High-end Golf Course Ban Signals Beijing’s Tenuous Position on Luxury

    Ahead of the 19th Party Congress, authorities have shut down the golf courses at a luxury resort. What does this mean for the luxury industry in China?
    Photo: Shutterstock
    Yiling PanAuthor
      Published   in Finance

    Authorities Ban High-end Golf Courses Before Party Congress#

    The Chinese government has ordered to cease the golf-course offering at a Dalian Wanda-owned resort in northeastern China. The announcement came right before the week-long 19th Party Congress starting on October 18, in which President Xi Jinping was set to reinforce the importance of an anti-graft campaign that he initiated around 2013.

    According to an official statement released by Fusong County government on October 13, Wanda was required to shut down high-end golf courses that were being offered at the international Changbaishan resort. The statement did not specify the reason for the closures nor did it indicate if it would be resumed in the future.

    Wanda opened the Changbaishan resort in 2012, aiming to offer a "world-class" experience to domestic and international luxury travelers. The targeted golf service has long been highlighted by Wanda as a major attraction to tourists in its official promotional materials of the resort. The courses were designed by Jack Nicklaus' group and Robert Trent Jones. The resort joined Robert Trent Jones Jr. Club of China in 2013.

    Beijing's Inconsistent Attitude Toward Golf#

    The closures represent the latest move by Beijing to target golf, a sport that originated in the West, but is nicknamed "green opium" by authorities in China. However, the closure did not come as a total surprise to people who were familiar with the complex history of the golf industry in China.

    In 1949, the sport was banned by the Chinese Communist Party, particularly Chairman Mao Zedong, for being too bourgeois. Golf was later legalized in 1984 as China started to open up its economy under the leadership of Deng Xiaoping. The industry has since undergone rapid development and quickly became one of the more popular sports activities among the Chinese ultra-rich population to show off social status and wealth.

    In 2004, Beijing engineered a new round of crackdowns on the basis that the construction of golf playgrounds usurped too much of the land resources. The ban has been further intensified by President Xi's anti-corruption campaign, which prohibits all kinds of extravagant spending by government officials.

    However, it is worth noting that the enforcement of the golf ban since 2004 was not strictly pursued by Beijing. During the past decade, China's property developers, including Wanda, still managed to triple the country's total number of golf courses under these circumstances.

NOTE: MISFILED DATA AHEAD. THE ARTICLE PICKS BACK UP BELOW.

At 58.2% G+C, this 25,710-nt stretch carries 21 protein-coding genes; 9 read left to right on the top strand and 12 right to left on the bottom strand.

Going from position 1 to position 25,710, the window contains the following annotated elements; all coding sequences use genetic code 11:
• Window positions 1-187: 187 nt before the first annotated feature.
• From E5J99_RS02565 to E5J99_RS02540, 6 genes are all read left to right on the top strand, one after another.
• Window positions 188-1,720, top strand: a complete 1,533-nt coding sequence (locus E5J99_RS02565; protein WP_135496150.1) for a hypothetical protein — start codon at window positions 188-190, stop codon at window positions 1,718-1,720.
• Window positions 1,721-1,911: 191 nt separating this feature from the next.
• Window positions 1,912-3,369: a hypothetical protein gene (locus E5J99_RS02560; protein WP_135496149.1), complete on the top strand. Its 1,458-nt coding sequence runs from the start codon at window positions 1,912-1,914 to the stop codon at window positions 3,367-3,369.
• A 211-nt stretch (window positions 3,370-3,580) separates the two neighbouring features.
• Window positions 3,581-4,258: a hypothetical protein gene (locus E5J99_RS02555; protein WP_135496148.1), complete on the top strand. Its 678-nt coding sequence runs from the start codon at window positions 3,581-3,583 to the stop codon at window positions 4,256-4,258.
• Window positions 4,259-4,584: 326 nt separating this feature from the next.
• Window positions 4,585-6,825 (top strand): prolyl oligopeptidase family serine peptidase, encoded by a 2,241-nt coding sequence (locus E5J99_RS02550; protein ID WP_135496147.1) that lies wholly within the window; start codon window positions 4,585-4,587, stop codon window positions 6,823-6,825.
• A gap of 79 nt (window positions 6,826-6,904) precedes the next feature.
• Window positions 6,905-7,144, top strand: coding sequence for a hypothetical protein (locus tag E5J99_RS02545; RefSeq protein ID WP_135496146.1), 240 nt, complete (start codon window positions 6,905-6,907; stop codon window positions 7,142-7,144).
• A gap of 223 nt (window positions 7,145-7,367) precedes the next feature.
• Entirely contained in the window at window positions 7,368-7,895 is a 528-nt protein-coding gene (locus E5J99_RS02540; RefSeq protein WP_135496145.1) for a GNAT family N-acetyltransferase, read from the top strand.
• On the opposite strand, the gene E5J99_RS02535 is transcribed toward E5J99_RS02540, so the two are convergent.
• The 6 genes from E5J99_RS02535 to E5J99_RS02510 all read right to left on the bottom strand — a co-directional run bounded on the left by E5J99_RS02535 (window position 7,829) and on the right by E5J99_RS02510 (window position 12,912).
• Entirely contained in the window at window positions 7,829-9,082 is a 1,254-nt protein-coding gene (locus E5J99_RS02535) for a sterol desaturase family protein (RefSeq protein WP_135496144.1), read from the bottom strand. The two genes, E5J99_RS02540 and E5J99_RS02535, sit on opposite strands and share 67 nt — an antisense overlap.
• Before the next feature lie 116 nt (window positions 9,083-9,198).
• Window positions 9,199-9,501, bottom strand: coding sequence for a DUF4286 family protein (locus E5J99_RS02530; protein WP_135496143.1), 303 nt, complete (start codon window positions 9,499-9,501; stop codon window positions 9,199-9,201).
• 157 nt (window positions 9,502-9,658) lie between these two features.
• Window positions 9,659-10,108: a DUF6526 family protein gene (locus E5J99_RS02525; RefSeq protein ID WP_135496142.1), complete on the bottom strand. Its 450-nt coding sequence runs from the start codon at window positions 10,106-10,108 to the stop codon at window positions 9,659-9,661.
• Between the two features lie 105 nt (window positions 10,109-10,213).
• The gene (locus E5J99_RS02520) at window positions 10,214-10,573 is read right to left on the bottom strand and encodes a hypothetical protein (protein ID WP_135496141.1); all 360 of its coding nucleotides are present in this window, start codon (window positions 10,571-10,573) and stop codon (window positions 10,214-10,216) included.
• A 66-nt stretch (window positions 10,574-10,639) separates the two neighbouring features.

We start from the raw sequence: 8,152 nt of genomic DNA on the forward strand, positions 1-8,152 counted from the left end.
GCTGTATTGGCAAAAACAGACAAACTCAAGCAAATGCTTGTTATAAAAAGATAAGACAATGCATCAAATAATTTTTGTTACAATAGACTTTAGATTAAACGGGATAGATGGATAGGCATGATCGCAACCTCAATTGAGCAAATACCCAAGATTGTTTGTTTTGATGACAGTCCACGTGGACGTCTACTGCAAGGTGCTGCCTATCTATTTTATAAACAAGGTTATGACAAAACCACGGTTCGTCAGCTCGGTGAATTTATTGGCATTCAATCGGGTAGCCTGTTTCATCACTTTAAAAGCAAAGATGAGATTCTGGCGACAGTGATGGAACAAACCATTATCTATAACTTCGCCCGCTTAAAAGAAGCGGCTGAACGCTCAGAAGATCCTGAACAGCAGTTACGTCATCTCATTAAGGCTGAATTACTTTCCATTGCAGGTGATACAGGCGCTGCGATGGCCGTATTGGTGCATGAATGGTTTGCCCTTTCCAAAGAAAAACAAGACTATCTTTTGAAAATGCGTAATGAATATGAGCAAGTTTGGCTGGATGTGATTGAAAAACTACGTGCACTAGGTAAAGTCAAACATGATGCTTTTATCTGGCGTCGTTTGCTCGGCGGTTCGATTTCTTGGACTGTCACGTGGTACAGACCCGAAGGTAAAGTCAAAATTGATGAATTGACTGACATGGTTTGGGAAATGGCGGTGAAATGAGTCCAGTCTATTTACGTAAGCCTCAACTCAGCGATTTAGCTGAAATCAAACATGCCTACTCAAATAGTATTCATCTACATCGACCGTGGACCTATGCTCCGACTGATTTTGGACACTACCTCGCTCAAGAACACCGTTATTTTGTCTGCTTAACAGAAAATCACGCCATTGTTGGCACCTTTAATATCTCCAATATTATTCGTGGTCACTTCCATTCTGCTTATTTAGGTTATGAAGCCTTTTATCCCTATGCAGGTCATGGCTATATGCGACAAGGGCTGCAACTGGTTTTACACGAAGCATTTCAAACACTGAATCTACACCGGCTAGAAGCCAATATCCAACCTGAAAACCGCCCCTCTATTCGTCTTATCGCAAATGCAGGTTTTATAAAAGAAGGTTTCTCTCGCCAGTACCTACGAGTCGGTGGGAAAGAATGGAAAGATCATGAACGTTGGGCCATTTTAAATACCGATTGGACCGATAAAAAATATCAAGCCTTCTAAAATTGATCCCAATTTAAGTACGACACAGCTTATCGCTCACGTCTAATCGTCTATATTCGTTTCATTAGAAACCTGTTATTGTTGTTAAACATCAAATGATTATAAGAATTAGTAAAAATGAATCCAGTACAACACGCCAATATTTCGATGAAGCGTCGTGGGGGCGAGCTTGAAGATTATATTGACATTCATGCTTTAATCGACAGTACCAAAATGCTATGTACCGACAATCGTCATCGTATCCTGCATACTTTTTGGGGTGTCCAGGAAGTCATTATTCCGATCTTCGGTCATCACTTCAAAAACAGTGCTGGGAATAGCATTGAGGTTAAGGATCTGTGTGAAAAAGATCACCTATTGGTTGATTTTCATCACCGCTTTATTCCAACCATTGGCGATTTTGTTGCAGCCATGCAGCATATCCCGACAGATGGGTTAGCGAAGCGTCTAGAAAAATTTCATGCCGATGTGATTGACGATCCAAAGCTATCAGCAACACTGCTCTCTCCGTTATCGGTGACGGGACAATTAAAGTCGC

In Wanda's case, CNN reported that the company received official government approval to use the land to develop golf courses at the Changbaishan resort. Moreover, the support from the Chinese government was indicated by its willingness to "compensate the company for any losses that might occur in the event of land use disputes," the same report said.

    What Should Luxury Brands Learn From it?#

    Beijing's approach to regulating the golf industry shows a high degree of inconsistency and ambiguity, which has enormous implication for the luxury industry in China.

    The constant connection between luxury spending and corrupt behaviors in China makes it difficult to avoid the inconsistent attacks by Beijing from time to time. Due to the differing attitudes toward golf embraced by China and the West, the activity is, unfortunately, a symbol of corruption in the country. For luxury brands, it is, thus, imperative to understand the symbolic meaning of their offerings.

    Similarly, mooncakes, a traditional pastry consumed by Chinese people in celebration of the Mid-Autumn Festival, have become an emblem of corruption in recent years. The government has been cracking down on mooncakes as officials were found using extravagant boxes for mooncakes (shockingly made with gold, silver, shark's fin and bird's nest) instead of cash and gift cards to engage in corrupt activities.

    In addition, brands should be more alert, and furthermore, prepared, ahead of significant political events. The latest golf ban happened before China's top-level political event — 19th Party Congress. The ongoing conference, from October 18 to 24, sees leaders of Chinese Communist Party gather to set the tone of the country's political and social development for the next five years. Some key initiatives like anti-corruption are set to be strengthened during the upcoming meeting.

    For luxury brands, the recent ban further implies the need to be aware and also up to date on the ever-changing definition of luxury that is embraced by the Chinese government. In the Western world, golf is a sport for everyone, yet in China, it is deemed as an elite activity by both government and mass consumers, which results in the corrupt elements inevitably surrounding the sport. Going forward, the case of golf is not likely to be the only case at a time when Chinese consumers' demand for luxury consumption moves to be more experiential from purely materialistic.

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